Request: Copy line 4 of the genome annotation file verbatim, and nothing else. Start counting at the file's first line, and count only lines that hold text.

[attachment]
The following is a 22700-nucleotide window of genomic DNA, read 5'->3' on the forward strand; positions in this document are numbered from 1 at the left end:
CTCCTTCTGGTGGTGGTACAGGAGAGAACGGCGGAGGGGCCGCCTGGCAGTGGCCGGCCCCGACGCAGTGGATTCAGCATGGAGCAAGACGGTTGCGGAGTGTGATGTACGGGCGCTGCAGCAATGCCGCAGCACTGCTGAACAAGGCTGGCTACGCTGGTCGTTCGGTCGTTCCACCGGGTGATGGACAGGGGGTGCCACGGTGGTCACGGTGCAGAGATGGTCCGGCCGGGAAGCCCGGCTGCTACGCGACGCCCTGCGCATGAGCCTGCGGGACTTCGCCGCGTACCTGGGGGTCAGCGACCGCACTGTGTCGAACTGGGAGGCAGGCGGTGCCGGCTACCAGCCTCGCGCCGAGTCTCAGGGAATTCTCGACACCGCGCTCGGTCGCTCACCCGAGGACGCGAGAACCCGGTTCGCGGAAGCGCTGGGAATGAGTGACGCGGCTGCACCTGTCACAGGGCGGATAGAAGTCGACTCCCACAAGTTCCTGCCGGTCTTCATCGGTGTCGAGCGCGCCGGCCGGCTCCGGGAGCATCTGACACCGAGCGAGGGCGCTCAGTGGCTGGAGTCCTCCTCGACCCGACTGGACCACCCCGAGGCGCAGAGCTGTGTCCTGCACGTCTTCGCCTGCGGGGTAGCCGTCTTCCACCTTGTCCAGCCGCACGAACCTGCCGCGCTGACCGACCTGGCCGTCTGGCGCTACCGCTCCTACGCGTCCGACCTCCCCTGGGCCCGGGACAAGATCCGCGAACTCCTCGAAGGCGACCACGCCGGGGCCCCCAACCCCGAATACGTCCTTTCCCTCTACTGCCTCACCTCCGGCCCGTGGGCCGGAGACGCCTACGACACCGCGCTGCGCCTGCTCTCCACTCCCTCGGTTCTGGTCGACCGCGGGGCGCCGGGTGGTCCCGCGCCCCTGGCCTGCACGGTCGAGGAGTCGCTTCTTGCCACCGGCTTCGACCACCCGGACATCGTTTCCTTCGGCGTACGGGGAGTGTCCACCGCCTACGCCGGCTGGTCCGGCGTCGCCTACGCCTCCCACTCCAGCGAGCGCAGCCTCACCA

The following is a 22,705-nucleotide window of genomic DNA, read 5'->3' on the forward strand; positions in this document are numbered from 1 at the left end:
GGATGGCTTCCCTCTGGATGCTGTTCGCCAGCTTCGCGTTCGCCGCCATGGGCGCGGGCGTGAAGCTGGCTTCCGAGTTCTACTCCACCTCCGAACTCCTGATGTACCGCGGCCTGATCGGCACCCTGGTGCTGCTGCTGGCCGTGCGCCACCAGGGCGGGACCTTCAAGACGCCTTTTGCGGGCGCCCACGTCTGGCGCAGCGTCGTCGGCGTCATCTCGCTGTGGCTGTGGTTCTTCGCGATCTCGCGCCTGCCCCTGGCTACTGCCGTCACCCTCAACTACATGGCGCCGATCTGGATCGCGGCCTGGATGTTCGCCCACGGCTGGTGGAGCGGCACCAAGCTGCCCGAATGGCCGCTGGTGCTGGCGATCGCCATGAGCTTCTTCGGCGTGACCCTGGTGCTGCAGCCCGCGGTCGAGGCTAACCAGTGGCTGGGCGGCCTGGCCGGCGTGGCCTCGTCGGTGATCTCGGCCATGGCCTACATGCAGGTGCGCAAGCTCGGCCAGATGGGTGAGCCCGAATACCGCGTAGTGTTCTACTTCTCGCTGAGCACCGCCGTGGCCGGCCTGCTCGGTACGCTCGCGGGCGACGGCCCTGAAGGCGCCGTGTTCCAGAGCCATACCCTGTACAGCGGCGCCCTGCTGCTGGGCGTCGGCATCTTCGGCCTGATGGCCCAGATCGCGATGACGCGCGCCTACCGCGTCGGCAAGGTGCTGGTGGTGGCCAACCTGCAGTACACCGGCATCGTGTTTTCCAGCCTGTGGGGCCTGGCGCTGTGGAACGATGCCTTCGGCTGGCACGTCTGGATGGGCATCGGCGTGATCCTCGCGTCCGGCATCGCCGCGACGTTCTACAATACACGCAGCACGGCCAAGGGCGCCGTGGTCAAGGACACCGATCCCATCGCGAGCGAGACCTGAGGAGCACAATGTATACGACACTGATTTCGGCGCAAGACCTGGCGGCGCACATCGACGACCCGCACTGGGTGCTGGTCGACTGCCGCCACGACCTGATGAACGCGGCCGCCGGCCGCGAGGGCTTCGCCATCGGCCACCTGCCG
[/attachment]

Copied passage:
GGATGGCTTCCCTCTGGATGCTGTTCGCCAGCTTCGCGTTCGCCGCCATGGGCGCGGGCGTGAAGCTGGCTTCCGAGTTCTACTCCACCTCCGAACTCCTGATGTACCGCGGCCTGATCGGCACCCTGGTGCTGCTGCTGGCCGTGCGCCACCAGGGCGGGACCTTCAAGACGCCTTTTGCGGGCGCCCACGTCTGGCGCAGCGTCGTCGGCGTCATCTCGCTGTGGCTGTGGTTCTTCGCGATCTCGCGCCTGCCCCTGGCTACTGCCGTCACCCTCAACTACATGGCGCCGATCTGGATCGCGGCCTGGATGTTCGCCCACGGCTGGTGGAGCGGCACCAAGCTGCCCGAATGGCCGCTGGTGCTGGCGATCGCCATGAGCTTCTTCGGCGTGACCCTGGTGCTGCAGCCCGCGGTCGAGGCTAACCAGTGGCTGGGCGGCCTGGCCGGCGTGGCCTCGTCGGTGATCTCGGCCATGGCCTACATGCAGGTGCGCAAGCTCGGCCAGATGGGTGAGCCCGAATACCGCGTAGTGTTCTACTTCTCGCTGAGCACCGCCGTGGCCGGCCTGCTCGGTACGCTCGCGGGCGACGGCCCTGAAGGCGCCGTGTTCCAGAGCCATACCCTGTACAGCGGCGCCCTGCTGCTGGGCGTCGGCATCTTCGGCCTGATGGCCCAGATCGCGATGACGCGCGCCTACCGCGTCGGCAAGGTGCTGGTGGTGGCCAACCTGCAGTACACCGGCATCGTGTTTTCCAGCCTGTGGGGCCTGGCGCTGTGGAACGATGCCTTCGGCTGGCACGTCTGGATGGGCATCGGCGTGATCCTCGCGTCCGGCATCGCCGCGACGTTCTACAATACACGCAGCACGGCCAAGGGCGCCGTGGTCAAGGACACCGATCCCATCGCGAGCGAGACCTGAGGAGCACAATGTATACGACACTGATTTCGGCGCAAGACCTGGCGGCGCACATCGACGACCCGCACTGGGTGCTGGTCGACTGCCGCCACGACCTGATGAACGCGGCCGCCGGCCGCGAGGGCTTCGCCATCGGCCACCTGCCG